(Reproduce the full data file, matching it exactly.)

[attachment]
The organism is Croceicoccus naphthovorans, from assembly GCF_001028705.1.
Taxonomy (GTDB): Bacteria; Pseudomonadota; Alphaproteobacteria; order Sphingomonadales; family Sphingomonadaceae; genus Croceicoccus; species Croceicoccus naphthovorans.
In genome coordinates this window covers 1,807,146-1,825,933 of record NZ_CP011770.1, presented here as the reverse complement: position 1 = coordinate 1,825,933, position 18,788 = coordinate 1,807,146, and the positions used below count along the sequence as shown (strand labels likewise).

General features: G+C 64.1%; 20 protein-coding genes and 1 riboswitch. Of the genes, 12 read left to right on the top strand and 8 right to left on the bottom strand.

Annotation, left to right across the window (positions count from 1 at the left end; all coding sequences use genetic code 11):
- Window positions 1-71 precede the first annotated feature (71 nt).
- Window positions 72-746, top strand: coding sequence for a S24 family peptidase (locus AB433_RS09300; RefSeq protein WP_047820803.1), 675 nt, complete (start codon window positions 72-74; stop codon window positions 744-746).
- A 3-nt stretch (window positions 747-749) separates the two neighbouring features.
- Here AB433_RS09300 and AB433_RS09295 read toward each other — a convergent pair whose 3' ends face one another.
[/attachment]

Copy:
The organism is Croceicoccus naphthovorans, from assembly GCF_001028705.1.
Taxonomy (GTDB): Bacteria; Pseudomonadota; Alphaproteobacteria; order Sphingomonadales; family Sphingomonadaceae; genus Croceicoccus; species Croceicoccus naphthovorans.
In genome coordinates this window covers 1,807,146-1,825,933 of record NZ_CP011770.1, presented here as the reverse complement: position 1 = coordinate 1,825,933, position 18,788 = coordinate 1,807,146, and the positions used below count along the sequence as shown (strand labels likewise).

General features: G+C 64.1%; 20 protein-coding genes and 1 riboswitch. Of the genes, 12 read left to right on the top strand and 8 right to left on the bottom strand.

Annotation, left to right across the window (positions count from 1 at the left end; all coding sequences use genetic code 11):
- Window positions 1-71 precede the first annotated feature (71 nt).
- Window positions 72-746, top strand: coding sequence for a S24 family peptidase (locus AB433_RS09300; RefSeq protein WP_047820803.1), 675 nt, complete (start codon window positions 72-74; stop codon window positions 744-746).
- A 3-nt stretch (window positions 747-749) separates the two neighbouring features.
- Here AB433_RS09300 and AB433_RS09295 read toward each other — a convergent pair whose 3' ends face one another.